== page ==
A network is officially defined as a group or system of interconnected people or items.
So, by this definition, train stations connected to each other with rail tracks make up a railway network. People who follow each other on Twitter make up an online social network.
Similarly, computers connected to each other with cable or wireless radio make up a computer network.
There are two main purposes of computer networks: Communication using computers and sharing of resources. An “internet” allows doing these two things across different computer networks.
The Internet is essentially a network of computer networks.
So your personal computer is connected to other computers at your house or workplace to create a small computer network, which is in turn connected to other computer networks. And so the global Internet encompasses a complex web of interconnected computer networks.
What Is a Protocol?
Let’s start with an analogy. Think of your routine conversations. They usually follow a general pattern dictated by predefined rules. For example, most conversations start with greetings and end with goodbyes. They probably go something like this:
Turns out that end systems also follow such protocols to communicate with each other effectively on the network.
Formally, according to the Oxford Dictionary, a protocol is “a set of rules governing the exchange or transmission of data between devices.” In the next few chapters, we’ll study several network protocols in detail.
TCP - Transmission Control Protocol
The Transmission Control Protocol (TCP) is one such protocol. It was created to allow end systems to communicate effectively. The distinguishing feature of TCP is that it ensures that data reaches the intended destination and is not corrupted along the way.
UDP - User Datagram Protocol
The User Datagram Protocol (UDP) is also one such key protocol. However, it does not ensure that data reaches the destination and that it remains incorrupt.
HTTP - HyperText Transfer Protocol
HyperText Transfer Protocol (HTTP) is a web protocol that defines the format of messages to be exchanged between web clients, e.g., web browsers and web servers, and what action is to be taken in response to the message. The World Wide Web uses this as its underlying protocol.
Now that we’ve established that end systems communicate with each other based on set protocols, let’s discuss how they actually communicate. Computers send messages to each other that are made up of ones and zeros (bits).
However, instead of sending messages of possibly trillions of bits all in one go, they’re broken down into smaller units called packets to make transmission more manageable. These smaller sizes make transmission more manageable because most links are shared by a few end systems. Sending smaller units in succession instead of one big file all in one go makes usage of the network fairer amongst end systems.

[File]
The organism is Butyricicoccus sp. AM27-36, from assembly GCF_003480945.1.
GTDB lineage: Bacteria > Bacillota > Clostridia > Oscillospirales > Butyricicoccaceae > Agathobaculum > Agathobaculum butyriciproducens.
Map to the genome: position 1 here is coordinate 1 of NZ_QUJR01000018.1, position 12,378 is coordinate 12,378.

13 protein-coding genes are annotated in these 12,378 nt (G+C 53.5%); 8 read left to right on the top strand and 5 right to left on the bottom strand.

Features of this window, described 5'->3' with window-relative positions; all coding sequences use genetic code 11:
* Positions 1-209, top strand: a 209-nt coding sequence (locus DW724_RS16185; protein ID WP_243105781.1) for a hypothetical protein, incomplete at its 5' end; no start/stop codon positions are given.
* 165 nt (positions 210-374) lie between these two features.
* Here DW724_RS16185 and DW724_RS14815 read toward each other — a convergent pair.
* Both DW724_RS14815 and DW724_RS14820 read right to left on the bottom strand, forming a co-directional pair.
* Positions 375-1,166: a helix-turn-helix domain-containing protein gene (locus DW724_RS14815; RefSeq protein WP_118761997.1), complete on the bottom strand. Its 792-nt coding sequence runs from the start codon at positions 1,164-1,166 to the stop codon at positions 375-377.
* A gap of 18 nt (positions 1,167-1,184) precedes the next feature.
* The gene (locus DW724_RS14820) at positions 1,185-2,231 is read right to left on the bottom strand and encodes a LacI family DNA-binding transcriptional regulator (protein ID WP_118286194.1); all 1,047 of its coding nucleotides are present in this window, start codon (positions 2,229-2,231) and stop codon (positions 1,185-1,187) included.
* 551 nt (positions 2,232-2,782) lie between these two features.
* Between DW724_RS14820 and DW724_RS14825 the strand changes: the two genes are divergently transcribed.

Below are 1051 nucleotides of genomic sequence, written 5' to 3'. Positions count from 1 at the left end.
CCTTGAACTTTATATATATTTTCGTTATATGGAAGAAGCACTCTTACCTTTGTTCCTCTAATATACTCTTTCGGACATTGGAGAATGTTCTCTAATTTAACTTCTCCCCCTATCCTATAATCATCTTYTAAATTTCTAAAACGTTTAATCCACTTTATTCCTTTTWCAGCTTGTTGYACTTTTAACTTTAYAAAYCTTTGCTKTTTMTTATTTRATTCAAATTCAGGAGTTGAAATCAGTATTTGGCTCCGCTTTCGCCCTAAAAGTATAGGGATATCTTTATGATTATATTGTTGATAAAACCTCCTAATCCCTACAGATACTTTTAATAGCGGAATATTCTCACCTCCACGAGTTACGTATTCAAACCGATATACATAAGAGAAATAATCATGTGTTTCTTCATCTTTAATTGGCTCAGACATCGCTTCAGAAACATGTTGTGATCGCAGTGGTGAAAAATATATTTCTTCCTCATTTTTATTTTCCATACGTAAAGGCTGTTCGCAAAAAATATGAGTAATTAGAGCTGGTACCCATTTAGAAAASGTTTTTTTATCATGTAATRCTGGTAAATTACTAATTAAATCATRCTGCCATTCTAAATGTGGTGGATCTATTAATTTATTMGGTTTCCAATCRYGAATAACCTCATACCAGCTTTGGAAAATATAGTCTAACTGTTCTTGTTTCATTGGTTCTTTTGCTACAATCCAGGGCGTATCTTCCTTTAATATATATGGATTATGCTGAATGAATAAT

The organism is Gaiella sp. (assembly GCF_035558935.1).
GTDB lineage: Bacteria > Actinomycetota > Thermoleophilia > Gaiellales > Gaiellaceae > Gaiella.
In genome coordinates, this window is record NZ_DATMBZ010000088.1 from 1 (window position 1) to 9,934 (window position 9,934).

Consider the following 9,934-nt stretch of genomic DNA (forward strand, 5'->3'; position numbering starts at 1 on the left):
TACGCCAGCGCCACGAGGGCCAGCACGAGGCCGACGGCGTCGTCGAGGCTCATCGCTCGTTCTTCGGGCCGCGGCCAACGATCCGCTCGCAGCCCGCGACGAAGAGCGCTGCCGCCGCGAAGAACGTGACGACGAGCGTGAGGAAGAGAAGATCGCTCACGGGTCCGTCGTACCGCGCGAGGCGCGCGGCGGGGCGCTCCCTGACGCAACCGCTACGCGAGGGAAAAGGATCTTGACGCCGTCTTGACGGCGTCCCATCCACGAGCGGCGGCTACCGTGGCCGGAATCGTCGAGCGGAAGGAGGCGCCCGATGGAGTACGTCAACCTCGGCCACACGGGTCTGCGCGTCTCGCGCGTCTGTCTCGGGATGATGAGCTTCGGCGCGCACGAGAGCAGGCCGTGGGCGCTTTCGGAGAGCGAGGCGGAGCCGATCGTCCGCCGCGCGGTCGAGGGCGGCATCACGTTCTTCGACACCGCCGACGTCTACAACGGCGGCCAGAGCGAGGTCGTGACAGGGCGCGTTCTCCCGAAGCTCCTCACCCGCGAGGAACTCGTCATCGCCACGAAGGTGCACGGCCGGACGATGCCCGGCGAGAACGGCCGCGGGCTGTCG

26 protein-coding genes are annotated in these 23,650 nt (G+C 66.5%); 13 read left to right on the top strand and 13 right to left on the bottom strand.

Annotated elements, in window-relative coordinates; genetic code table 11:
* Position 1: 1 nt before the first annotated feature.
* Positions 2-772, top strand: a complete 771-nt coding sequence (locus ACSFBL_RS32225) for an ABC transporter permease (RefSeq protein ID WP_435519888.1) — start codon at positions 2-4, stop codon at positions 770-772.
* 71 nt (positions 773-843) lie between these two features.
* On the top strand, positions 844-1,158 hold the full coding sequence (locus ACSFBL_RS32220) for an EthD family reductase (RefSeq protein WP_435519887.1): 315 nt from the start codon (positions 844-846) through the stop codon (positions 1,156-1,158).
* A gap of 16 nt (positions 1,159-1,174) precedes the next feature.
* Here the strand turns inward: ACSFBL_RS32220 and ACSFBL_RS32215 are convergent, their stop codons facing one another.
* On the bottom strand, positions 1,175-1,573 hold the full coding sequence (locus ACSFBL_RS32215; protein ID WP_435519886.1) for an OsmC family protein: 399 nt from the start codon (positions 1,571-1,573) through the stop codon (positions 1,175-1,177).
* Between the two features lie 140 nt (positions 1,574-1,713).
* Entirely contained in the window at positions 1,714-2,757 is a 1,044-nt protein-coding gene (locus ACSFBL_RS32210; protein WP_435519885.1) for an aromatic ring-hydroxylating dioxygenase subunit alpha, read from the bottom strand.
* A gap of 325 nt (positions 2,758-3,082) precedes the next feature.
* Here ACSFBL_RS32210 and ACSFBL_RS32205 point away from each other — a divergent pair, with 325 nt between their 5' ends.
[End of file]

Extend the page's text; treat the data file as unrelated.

So, applications communicate with each other by sending messages based on protocols. However, packets have to be addressed to a certain application on a certain end system. How do you do that out of potentially millions of end systems and hundreds of applications on each of them? The answer lies in addressing.
An address identifies a sending entity and a receiving entity.
Every device that is connected to the Internet has an address called an ‘IP Address’ which is much like a mailing address.
- IP addresses are 32-bit numbers (in IP version 4).
- The human-readable way for looking at these numbers is the dotted decimal notation, whereby the number is considered one octet of bits (8 bits) at a time. Those octets are read out in decimals, then separated by dots.
- Hence, each number can be from
- 0 to
- 255. For example, 18.104.22.168.
- Some IP addresses are reserved for specific functions. We’ll discuss them in more depth in later lessons.
Any host connected to the Internet could be running many network applications. In order to distinguish these applications, all bound to the same IP address, from one another, another form of address, known as port numbers, is used. Each endpoint in a communication session is identified with a unique IP address and port combination. This combination is also known as a socket. So in essence, ports help to address the packet to specific applications on hosts.
IP addresses identify end systems but ports identify an application on the end system.
Every application has a 16-bit port number. So the port number could range from
- 0 to
- The ports
- 0−1023 are reserved for specific applications and are called well-known ports.
For instance, port 80 is reserved for HTTP traffic. The ports:
- 1024−49152 are known as registered ports and they are used by specific, potentially proprietary, applications that are known but not system defined.
- SQL Server, for example, uses port
It is generally considered best practice not to use these ports for any user-defined applications although there is no technical restriction on using them.
The ports 49152–65535 can be used by user applications or for other purposes (dynamic port allocation for instance, but more on that later).
There are several models along which computer networks are organized.
The two most common ones are the Open Systems Interconnection (OSI) model and the Transmission Control Protocol/Internet Protocol (TCP/IP) model. We will discuss each model and the differences between the two in detail starting with the OSI model.
The OSI Model
The OSI Model was developed in the '70s by the Organization for Standardization (ISO). At this time, the Internet was in its infancy and its protocols had not fully matured. The OSI model provides a standard for different computer systems to be able to communicate with each other.
The Layers of the OSI Model
The model splits up a communication system into 7 abstract layers, stacked upon each other.